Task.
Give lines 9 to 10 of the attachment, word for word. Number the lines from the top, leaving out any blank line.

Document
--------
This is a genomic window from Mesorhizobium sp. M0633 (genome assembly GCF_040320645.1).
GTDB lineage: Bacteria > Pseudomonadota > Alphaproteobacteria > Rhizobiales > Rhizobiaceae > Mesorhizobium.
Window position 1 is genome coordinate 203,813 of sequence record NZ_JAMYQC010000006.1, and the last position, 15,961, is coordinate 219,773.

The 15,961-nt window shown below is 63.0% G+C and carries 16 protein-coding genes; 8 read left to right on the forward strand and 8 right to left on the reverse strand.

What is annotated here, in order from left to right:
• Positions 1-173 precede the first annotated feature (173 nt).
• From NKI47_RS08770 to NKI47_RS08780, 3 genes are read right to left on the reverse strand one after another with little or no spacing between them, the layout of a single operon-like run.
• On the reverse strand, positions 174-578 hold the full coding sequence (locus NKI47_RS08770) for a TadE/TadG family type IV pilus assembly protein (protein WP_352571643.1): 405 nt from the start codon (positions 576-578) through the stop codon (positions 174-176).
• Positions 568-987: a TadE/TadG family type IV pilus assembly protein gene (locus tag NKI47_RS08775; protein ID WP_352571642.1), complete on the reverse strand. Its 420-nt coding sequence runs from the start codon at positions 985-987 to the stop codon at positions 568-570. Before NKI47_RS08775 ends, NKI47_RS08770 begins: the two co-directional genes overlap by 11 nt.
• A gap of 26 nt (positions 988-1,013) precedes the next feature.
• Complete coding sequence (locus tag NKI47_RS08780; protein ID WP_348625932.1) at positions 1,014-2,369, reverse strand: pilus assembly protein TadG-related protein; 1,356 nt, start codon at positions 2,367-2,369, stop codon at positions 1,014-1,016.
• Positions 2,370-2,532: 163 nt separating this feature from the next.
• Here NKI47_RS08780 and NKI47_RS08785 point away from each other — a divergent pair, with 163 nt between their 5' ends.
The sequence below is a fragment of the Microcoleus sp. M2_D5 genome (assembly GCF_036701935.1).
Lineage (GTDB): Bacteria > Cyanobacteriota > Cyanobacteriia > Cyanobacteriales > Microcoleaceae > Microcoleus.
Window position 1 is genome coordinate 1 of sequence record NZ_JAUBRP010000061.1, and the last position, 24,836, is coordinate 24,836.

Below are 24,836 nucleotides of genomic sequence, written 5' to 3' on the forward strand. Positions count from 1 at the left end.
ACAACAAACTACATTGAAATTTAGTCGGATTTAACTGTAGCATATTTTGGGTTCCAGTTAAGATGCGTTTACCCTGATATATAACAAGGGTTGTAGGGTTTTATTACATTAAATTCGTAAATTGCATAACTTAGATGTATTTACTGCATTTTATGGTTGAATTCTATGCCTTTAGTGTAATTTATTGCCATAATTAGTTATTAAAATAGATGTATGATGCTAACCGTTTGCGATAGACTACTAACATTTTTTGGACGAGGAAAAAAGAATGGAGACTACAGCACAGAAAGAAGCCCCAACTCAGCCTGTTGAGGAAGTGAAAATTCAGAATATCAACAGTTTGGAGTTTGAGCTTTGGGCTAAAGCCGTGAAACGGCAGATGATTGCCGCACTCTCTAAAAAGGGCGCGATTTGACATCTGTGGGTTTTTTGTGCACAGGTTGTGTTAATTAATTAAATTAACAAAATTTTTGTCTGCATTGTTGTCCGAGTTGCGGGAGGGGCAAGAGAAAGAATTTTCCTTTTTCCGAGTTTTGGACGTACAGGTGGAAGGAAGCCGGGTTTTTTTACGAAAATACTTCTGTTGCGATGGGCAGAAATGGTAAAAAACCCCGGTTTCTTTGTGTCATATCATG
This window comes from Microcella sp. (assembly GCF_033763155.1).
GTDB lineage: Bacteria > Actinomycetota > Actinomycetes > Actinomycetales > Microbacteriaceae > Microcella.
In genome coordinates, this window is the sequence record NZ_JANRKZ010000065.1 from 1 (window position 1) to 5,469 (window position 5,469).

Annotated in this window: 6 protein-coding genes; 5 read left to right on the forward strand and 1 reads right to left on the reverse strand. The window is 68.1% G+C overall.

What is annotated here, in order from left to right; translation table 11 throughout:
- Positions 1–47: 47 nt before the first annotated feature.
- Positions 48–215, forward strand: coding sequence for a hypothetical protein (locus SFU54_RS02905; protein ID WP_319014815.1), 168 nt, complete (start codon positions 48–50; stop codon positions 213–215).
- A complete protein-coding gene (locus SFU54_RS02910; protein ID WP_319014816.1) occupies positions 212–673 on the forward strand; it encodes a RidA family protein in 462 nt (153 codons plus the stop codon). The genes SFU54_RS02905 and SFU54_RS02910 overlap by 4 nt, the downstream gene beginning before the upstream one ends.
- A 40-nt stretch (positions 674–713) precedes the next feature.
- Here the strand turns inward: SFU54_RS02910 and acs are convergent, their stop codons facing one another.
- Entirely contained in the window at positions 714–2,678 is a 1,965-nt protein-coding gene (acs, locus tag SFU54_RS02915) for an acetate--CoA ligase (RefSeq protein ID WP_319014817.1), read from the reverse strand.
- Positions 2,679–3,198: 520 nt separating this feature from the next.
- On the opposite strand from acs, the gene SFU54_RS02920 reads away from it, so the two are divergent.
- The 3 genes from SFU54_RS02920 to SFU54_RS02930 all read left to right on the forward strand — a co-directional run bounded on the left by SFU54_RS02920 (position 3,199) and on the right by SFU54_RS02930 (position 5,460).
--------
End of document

• Positions 568-987: a TadE/TadG family type IV pilus assembly protein gene (locus tag NKI47_RS08775; protein ID WP_352571642.1), complete on the reverse strand. Its 420-nt coding sequence runs from the start codon at positions 985-987 to the stop codon at positions 568-570. Before NKI47_RS08775 ends, NKI47_RS08770 begins: the two co-directional genes overlap by 11 nt.
• A gap of 26 nt (positions 988-1,013) precedes the next feature.